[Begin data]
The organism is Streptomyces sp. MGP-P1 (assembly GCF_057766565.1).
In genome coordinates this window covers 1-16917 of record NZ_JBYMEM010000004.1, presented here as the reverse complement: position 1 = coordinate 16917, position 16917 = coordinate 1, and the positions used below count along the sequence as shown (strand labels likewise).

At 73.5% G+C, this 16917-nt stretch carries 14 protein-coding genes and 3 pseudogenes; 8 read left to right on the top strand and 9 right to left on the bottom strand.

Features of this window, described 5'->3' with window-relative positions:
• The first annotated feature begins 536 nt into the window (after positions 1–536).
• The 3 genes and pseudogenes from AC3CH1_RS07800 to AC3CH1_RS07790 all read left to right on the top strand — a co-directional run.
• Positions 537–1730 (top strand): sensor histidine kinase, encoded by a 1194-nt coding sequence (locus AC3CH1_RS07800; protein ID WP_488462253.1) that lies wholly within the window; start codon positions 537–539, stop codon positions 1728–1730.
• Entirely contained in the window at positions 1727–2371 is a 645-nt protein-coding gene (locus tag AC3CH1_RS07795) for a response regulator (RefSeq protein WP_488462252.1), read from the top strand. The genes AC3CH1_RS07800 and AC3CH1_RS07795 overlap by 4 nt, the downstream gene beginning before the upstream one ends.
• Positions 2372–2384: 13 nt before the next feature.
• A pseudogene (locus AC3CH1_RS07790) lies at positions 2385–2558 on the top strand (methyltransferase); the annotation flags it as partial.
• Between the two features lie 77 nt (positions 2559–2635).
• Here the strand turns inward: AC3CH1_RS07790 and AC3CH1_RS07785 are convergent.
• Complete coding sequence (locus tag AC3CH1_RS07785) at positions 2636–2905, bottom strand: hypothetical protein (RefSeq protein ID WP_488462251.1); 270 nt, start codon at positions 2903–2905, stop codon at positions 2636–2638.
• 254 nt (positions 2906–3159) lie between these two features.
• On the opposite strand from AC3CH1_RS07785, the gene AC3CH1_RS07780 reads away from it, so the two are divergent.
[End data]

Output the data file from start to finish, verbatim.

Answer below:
The organism is Streptomyces sp. MGP-P1 (assembly GCF_057766565.1).
In genome coordinates this window covers 1-16917 of record NZ_JBYMEM010000004.1, presented here as the reverse complement: position 1 = coordinate 16917, position 16917 = coordinate 1, and the positions used below count along the sequence as shown (strand labels likewise).

At 73.5% G+C, this 16917-nt stretch carries 14 protein-coding genes and 3 pseudogenes; 8 read left to right on the top strand and 9 right to left on the bottom strand.

Features of this window, described 5'->3' with window-relative positions:
• The first annotated feature begins 536 nt into the window (after positions 1–536).
• The 3 genes and pseudogenes from AC3CH1_RS07800 to AC3CH1_RS07790 all read left to right on the top strand — a co-directional run.
• Positions 537–1730 (top strand): sensor histidine kinase, encoded by a 1194-nt coding sequence (locus AC3CH1_RS07800; protein ID WP_488462253.1) that lies wholly within the window; start codon positions 537–539, stop codon positions 1728–1730.
• Entirely contained in the window at positions 1727–2371 is a 645-nt protein-coding gene (locus tag AC3CH1_RS07795) for a response regulator (RefSeq protein WP_488462252.1), read from the top strand. The genes AC3CH1_RS07800 and AC3CH1_RS07795 overlap by 4 nt, the downstream gene beginning before the upstream one ends.
• Positions 2372–2384: 13 nt before the next feature.
• A pseudogene (locus AC3CH1_RS07790) lies at positions 2385–2558 on the top strand (methyltransferase); the annotation flags it as partial.
• Between the two features lie 77 nt (positions 2559–2635).
• Here the strand turns inward: AC3CH1_RS07790 and AC3CH1_RS07785 are convergent.
• Complete coding sequence (locus tag AC3CH1_RS07785) at positions 2636–2905, bottom strand: hypothetical protein (RefSeq protein ID WP_488462251.1); 270 nt, start codon at positions 2903–2905, stop codon at positions 2636–2638.
• 254 nt (positions 2906–3159) lie between these two features.
• On the opposite strand from AC3CH1_RS07785, the gene AC3CH1_RS07780 reads away from it, so the two are divergent.